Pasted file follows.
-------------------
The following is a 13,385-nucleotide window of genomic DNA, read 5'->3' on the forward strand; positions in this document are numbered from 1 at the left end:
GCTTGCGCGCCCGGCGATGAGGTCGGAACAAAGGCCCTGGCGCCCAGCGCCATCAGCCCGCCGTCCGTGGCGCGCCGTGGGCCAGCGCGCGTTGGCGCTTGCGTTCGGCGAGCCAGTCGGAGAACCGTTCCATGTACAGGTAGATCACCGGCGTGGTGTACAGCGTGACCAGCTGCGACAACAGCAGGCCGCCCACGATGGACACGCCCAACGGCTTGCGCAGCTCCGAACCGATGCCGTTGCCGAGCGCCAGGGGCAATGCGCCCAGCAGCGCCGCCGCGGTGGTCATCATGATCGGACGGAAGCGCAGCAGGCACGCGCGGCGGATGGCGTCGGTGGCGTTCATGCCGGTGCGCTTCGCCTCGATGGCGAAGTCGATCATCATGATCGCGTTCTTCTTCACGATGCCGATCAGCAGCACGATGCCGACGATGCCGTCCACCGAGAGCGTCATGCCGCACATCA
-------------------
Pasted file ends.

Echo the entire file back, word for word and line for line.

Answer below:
The following is a 13,385-nucleotide window of genomic DNA, read 5'->3' on the forward strand; positions in this document are numbered from 1 at the left end:
GCTTGCGCGCCCGGCGATGAGGTCGGAACAAAGGCCCTGGCGCCCAGCGCCATCAGCCCGCCGTCCGTGGCGCGCCGTGGGCCAGCGCGCGTTGGCGCTTGCGTTCGGCGAGCCAGTCGGAGAACCGTTCCATGTACAGGTAGATCACCGGCGTGGTGTACAGCGTGACCAGCTGCGACAACAGCAGGCCGCCCACGATGGACACGCCCAACGGCTTGCGCAGCTCCGAACCGATGCCGTTGCCGAGCGCCAGGGGCAATGCGCCCAGCAGCGCCGCCGCGGTGGTCATCATGATCGGACGGAAGCGCAGCAGGCACGCGCGGCGGATGGCGTCGGTGGCGTTCATGCCGGTGCGCTTCGCCTCGATGGCGAAGTCGATCATCATGATCGCGTTCTTCTTCACGATGCCGATCAGCAGCACGATGCCGACGATGCCGTCCACCGAGAGCGTCATGCCGCACATCA